Content from BDO UK.
On 22 December 2021, the European Commission published an anti tax-avoidance directive intended to neutralise the misuse of shell entities for tax purposes. Known as ATAD III, the draft Directive is aimed at EU-resident entities, including SMEs, partnerships, trusts and other legal arrangements which claim benefits under double tax treaties and other EU Directives, but which lack a minimum level of economic substance.
The proposal is intended to be transposed into domestic law by EU Member States by 30 June 2023, and to come into effect from 1 January 2024. However, some of the tests are based on the income and activities of the entity within the preceding two years, so a company’s position in the period from 1 January 2022 could be examined.
Whilst economic substance has been a fairly hot topic in recent years, the ATAD III proposals attempt to introduce a more prescriptive, rule-based approach to assessing an entity’s substance, by setting out a series of Gateway tests intended to identify high risk or ‘shell’ entities. The tests are intended to establish whether an entity has a genuine economic link with its country of residence, laying out a minimum level of activity to determine if there is a misuse of an entity for tax avoidance purposes.
The Gateway tests
If the company meets any of the following tests, then it must report specified information in relation to economic substance in its tax return.
- Revenue – Was more than 75% of the company’s revenue for the past two years derived from activities not qualifying as business activities (ie passive income)?
- Cross-border – Was more than 60% of the company’s revenue generated from cross-border transactions?
- Management and administration – Is the company managed in-house, or is this outsourced to an agency?
Are there any exemptions from the rules?
There are some overall exemptions to these for companies:
- Listed on a regulated stock exchange
- Regulated financial undertakings
- Holding companies with no / limited cross-border elements (e.g. managing local operational businesses, if beneficial owners are tax resident in same state; or shareholder/ultimate parent entity is resident in same state)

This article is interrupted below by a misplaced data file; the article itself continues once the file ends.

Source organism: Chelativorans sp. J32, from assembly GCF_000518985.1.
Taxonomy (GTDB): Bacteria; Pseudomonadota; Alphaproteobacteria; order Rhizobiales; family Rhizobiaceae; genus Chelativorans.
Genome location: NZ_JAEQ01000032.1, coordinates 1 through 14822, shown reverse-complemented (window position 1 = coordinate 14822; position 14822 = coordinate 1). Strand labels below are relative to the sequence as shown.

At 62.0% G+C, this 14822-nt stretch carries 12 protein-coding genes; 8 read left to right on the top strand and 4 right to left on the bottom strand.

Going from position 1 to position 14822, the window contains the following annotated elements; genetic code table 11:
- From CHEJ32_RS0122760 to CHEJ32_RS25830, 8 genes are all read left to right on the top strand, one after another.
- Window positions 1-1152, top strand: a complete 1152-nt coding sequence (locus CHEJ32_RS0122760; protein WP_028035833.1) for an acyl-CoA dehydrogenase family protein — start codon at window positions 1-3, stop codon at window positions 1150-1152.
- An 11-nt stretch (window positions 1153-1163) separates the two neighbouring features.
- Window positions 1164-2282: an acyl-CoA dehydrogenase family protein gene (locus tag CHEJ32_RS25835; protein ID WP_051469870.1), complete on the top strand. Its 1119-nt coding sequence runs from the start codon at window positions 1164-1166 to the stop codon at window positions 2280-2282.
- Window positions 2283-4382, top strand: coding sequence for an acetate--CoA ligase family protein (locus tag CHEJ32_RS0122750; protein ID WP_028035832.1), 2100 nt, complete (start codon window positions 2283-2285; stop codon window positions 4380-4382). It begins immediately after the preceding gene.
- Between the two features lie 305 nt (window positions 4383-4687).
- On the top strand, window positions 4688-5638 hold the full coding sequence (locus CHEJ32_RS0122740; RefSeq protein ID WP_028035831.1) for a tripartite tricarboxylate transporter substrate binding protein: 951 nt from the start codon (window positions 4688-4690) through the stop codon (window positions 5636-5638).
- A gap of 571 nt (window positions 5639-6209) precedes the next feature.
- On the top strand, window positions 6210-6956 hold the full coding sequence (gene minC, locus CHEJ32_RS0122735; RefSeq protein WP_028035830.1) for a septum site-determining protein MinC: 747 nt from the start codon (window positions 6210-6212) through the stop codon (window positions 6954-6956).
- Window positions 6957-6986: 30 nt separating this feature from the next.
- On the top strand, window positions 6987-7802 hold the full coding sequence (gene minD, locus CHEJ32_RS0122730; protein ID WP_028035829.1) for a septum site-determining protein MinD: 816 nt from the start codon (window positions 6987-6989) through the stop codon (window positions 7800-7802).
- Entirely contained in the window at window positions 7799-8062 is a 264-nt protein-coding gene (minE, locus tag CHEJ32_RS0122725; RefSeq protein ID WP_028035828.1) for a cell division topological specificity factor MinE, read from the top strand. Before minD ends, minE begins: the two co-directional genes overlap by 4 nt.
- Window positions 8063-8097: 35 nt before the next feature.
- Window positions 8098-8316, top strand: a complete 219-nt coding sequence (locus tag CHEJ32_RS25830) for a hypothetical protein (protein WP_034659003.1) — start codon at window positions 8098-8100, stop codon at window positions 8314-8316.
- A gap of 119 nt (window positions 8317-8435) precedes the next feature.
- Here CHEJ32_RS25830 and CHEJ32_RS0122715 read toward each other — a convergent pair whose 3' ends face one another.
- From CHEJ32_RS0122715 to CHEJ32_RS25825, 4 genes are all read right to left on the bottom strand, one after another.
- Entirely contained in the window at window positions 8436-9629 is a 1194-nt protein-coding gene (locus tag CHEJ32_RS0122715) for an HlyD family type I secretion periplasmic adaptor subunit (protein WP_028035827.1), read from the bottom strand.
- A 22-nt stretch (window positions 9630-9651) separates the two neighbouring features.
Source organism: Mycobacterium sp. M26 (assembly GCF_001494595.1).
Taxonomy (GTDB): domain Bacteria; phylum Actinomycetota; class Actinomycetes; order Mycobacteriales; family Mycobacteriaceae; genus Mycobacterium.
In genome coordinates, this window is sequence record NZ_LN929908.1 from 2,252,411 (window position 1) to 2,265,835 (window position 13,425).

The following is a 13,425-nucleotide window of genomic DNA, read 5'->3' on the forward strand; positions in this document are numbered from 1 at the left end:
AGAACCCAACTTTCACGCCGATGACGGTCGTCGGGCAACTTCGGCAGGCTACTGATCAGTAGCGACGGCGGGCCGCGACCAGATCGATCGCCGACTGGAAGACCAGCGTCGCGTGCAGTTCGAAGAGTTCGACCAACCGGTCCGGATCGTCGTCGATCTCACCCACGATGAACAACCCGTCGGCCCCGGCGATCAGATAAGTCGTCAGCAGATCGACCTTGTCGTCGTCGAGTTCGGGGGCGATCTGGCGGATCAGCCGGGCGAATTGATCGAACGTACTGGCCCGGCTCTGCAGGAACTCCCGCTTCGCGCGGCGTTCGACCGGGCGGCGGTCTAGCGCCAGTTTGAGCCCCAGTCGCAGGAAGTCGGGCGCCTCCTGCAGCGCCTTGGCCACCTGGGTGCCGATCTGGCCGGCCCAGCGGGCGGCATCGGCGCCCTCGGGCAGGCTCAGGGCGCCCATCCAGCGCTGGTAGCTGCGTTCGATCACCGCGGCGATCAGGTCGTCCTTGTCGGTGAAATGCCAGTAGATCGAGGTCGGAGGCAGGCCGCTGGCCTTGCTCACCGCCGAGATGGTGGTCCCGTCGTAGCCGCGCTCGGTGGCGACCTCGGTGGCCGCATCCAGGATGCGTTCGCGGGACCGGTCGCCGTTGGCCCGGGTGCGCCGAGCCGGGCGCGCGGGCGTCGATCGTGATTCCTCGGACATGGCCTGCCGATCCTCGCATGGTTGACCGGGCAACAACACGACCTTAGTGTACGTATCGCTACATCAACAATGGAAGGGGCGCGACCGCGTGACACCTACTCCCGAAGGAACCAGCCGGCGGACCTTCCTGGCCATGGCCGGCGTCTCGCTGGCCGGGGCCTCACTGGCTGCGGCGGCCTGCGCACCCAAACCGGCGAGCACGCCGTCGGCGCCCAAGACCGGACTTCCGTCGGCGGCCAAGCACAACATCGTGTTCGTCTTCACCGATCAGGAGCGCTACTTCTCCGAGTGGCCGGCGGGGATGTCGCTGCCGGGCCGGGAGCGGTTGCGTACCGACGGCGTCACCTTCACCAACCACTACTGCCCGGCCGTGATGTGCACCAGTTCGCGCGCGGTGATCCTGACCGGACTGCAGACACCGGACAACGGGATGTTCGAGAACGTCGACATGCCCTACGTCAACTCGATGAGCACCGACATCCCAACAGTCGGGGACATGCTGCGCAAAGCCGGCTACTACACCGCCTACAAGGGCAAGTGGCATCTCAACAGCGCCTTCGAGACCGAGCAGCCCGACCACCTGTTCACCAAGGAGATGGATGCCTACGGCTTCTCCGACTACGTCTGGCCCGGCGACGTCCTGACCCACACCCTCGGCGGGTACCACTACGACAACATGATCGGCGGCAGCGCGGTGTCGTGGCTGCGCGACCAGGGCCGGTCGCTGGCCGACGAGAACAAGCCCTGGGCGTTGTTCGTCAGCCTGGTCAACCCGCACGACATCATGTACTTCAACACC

- With at least five full-time employees engaged exclusively in activity generating income.
In addition, the draft Directive includes a further election for exemption from the obligation to report, which would apply where an entity can prove that it was set up for genuine commercial reasons and does not create a tax benefit for itself, its beneficiaries or its wider corporate group.
What’s the Impact?
An entity which meets the conditions or ‘Gateways’ within the proposal (and doesn’t or can’t elect for reporting exemption) must report information on its activities and economic substance within its tax return. As well as the additional administrative burden, an entity may be unable to obtain tax residency certificates, and may ultimately be denied the benefits of double tax treaties and other EU Directives if it fails to provide sufficient evidence that it is not a shell entity.
An entity may also be subject to further financial penalties. Although penalties for non-compliance would need to be set by each EU Member State in its local implementation legislation, the recommended minimum penalty set out in the draft Directive is at least 5% of the entity’s turnover.
The information collected by the tax authorities would be shared with other EU member states under the automatic exchange of information processes, which may also result in more frequent tax audits from local and foreign jurisdictions.
Where are the key risk factors?
If enacted, the Directive would apply to the majority of entities considered to be tax resident in an EU Member State. Key risk factors include:
- Companies with foreign investments
- Private Equity funds with tiered ownership structures
- Companies with mobile or passive income (such as interest, dividends, royalties, rental income) generated from cross-border activities or passed on to foreign entities
- Entities with outsourced Directors, administrative operations or decision-making on significant functions.
Whilst entities which meet the criteria are required to declare within their returns whether they meet the tests, the relevant tax authority will ultimately have the final say as to whether the tests are met. If an entity is considered a shell company by the tax authority, the burden of proof to rebut lies with the entity, to prove it either has the minimum level of substance required, or alternatively is not misused for tax purposes.
What steps should businesses be taking?
Whilst non-EU entities (eg UK) are not within the scope of the draft Directive, UK groups with entities within the EU would fall within its scope - and the European Commission has already announced that ATAD III will be followed up with a draft directive which is aimed at non-EU shell companies.
We would strongly recommend that any groups with EU entities that may be at risk consider these rules sooner rather than later – for example, financial services groups and private equity structures may have EU holding companies that fall within the rules.
It will be important for companies to consider whether the gateway exemptions may apply now (given the two-year look-back) rule or if entities within a current group structure will be within scope, and how this could affect the group tax position overall. Where a group has holding companies that are no longer in use, it may be appropriate to remove any which might fall foul of the rules – otherwise, reporting obligations may arise even if there is no tax impact from loss of access to treaties/directives.
We can help examine at-risk entities within the group structure and assist in mitigating any adverse tax impact arising under the proposals.
For help and advice on structuring issues please contact Claire McGuigan.